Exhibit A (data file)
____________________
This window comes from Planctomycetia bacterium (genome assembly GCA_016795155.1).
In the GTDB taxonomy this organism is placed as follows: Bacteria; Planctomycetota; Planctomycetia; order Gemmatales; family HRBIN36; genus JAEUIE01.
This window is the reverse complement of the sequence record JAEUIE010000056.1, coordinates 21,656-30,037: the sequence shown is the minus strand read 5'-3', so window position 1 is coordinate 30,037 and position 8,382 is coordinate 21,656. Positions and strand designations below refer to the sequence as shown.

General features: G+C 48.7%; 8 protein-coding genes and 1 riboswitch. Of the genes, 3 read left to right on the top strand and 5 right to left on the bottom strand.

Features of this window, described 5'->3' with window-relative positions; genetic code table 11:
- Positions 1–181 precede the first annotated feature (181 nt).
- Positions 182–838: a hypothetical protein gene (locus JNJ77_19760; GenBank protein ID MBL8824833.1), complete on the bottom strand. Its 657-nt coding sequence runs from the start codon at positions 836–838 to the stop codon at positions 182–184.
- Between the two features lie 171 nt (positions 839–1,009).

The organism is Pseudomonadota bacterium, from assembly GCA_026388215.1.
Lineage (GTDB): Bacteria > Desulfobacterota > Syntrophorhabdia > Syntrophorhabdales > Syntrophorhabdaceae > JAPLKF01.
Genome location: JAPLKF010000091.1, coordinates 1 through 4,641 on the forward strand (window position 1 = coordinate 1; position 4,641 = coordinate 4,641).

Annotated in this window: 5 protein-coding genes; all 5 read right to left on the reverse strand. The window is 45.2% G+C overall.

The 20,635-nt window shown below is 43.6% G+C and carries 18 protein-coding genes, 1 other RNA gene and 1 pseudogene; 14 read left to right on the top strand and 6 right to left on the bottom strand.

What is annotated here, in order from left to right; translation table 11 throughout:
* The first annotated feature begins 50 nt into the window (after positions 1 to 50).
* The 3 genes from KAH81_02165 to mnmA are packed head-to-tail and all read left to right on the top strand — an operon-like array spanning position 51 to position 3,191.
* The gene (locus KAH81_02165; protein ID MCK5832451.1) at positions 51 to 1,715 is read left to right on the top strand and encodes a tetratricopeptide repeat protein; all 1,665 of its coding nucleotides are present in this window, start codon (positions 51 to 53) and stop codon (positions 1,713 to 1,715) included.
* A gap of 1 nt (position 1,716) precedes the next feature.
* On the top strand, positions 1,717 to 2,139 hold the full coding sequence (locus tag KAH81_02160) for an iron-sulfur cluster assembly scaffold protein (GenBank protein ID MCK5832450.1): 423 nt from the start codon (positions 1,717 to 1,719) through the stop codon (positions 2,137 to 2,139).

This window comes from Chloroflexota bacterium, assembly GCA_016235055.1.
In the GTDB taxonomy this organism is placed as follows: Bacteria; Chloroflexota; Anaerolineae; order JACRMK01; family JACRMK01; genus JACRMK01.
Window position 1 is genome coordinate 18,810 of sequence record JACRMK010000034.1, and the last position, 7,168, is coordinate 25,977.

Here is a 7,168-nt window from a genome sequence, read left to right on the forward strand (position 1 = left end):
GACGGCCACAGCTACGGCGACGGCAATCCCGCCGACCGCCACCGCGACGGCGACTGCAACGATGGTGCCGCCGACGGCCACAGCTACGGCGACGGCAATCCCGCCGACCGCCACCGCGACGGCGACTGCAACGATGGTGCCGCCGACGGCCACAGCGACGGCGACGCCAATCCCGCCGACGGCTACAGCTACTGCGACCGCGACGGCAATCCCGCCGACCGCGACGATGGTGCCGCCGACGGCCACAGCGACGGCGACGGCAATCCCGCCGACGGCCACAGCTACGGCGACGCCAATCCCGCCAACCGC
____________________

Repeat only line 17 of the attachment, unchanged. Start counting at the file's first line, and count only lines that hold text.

* The gene (locus KAH81_02165; protein ID MCK5832451.1) at positions 51 to 1,715 is read left to right on the top strand and encodes a tetratricopeptide repeat protein; all 1,665 of its coding nucleotides are present in this window, start codon (positions 51 to 53) and stop codon (positions 1,713 to 1,715) included.